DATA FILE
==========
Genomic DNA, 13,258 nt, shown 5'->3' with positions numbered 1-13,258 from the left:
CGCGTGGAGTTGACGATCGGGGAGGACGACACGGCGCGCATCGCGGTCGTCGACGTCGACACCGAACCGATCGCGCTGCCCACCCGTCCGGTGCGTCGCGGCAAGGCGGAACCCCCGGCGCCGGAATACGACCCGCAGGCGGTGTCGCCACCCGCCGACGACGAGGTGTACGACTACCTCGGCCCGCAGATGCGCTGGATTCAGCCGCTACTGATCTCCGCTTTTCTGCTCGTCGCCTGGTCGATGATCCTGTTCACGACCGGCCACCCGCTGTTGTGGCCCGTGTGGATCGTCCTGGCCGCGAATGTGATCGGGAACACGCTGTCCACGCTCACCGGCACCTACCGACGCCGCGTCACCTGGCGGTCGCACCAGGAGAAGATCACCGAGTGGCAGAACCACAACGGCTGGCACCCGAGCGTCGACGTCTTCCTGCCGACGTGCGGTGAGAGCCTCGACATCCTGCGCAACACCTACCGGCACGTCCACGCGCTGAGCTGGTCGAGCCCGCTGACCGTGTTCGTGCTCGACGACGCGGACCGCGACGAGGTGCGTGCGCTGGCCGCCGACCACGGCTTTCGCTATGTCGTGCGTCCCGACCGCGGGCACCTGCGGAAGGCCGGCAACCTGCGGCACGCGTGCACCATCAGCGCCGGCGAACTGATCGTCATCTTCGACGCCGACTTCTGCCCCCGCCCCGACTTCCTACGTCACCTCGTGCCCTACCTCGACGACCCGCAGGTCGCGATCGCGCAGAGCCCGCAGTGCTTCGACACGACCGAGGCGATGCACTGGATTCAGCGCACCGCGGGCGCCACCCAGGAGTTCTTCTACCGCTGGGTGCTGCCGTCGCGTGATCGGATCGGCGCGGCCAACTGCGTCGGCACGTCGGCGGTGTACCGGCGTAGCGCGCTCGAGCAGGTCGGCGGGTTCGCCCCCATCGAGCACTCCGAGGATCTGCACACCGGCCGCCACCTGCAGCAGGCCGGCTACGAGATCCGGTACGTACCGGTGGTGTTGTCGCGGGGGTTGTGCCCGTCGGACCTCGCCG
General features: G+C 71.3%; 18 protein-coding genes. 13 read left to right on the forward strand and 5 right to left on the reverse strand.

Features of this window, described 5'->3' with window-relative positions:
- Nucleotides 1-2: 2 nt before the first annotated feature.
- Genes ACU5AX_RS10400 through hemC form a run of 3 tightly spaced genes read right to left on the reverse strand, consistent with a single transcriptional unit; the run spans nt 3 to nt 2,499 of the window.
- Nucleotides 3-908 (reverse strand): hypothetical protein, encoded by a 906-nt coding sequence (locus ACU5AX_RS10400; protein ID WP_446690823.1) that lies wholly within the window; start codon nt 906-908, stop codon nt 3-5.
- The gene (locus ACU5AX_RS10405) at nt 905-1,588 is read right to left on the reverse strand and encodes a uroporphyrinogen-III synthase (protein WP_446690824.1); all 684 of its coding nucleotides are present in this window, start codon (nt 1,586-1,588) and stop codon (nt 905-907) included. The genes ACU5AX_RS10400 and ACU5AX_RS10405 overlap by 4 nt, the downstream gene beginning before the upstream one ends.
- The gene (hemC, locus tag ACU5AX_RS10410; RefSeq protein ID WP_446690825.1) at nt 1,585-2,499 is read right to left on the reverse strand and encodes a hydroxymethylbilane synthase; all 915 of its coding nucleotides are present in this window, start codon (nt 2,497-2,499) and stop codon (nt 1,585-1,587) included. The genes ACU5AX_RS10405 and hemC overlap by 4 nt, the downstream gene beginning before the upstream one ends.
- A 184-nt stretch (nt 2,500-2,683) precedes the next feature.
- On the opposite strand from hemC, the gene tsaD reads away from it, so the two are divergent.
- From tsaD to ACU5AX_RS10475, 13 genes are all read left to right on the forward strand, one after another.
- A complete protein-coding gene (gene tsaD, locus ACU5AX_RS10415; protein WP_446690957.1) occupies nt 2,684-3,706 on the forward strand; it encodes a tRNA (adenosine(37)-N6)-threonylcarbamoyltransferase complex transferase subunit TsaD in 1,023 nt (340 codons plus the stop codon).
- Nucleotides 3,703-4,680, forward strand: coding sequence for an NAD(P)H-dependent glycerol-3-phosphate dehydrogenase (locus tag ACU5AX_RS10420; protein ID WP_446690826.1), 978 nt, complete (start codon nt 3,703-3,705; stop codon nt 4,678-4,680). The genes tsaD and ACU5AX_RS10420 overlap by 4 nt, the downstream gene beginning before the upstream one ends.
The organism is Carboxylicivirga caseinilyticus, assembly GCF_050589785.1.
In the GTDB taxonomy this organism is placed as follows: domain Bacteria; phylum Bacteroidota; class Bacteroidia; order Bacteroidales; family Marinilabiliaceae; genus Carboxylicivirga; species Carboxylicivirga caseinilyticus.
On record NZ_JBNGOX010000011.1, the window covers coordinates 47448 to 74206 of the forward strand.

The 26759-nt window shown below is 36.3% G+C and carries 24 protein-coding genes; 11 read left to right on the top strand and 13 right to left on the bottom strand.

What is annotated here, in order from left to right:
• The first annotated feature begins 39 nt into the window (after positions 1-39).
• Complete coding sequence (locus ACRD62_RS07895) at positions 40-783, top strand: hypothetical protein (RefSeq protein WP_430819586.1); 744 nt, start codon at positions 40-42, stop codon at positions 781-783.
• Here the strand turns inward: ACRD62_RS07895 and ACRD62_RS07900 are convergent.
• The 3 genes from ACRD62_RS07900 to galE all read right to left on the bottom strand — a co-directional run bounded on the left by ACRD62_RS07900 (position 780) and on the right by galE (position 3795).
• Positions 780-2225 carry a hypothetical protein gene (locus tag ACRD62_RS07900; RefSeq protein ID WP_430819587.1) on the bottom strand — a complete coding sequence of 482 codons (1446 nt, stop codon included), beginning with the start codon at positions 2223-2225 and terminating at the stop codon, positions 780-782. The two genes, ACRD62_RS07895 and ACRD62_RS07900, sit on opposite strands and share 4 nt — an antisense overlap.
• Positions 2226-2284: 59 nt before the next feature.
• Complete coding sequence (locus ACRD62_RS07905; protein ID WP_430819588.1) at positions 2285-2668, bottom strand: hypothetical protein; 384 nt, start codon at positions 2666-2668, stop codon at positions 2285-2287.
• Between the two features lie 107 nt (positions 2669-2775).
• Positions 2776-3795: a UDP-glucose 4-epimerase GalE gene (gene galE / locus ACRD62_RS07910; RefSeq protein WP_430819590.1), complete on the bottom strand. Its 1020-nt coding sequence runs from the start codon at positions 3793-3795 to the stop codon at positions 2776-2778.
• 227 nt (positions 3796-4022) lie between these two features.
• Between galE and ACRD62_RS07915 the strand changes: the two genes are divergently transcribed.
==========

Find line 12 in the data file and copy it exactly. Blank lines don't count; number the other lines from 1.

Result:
- From tsaD to ACU5AX_RS10475, 13 genes are all read left to right on the forward strand, one after another.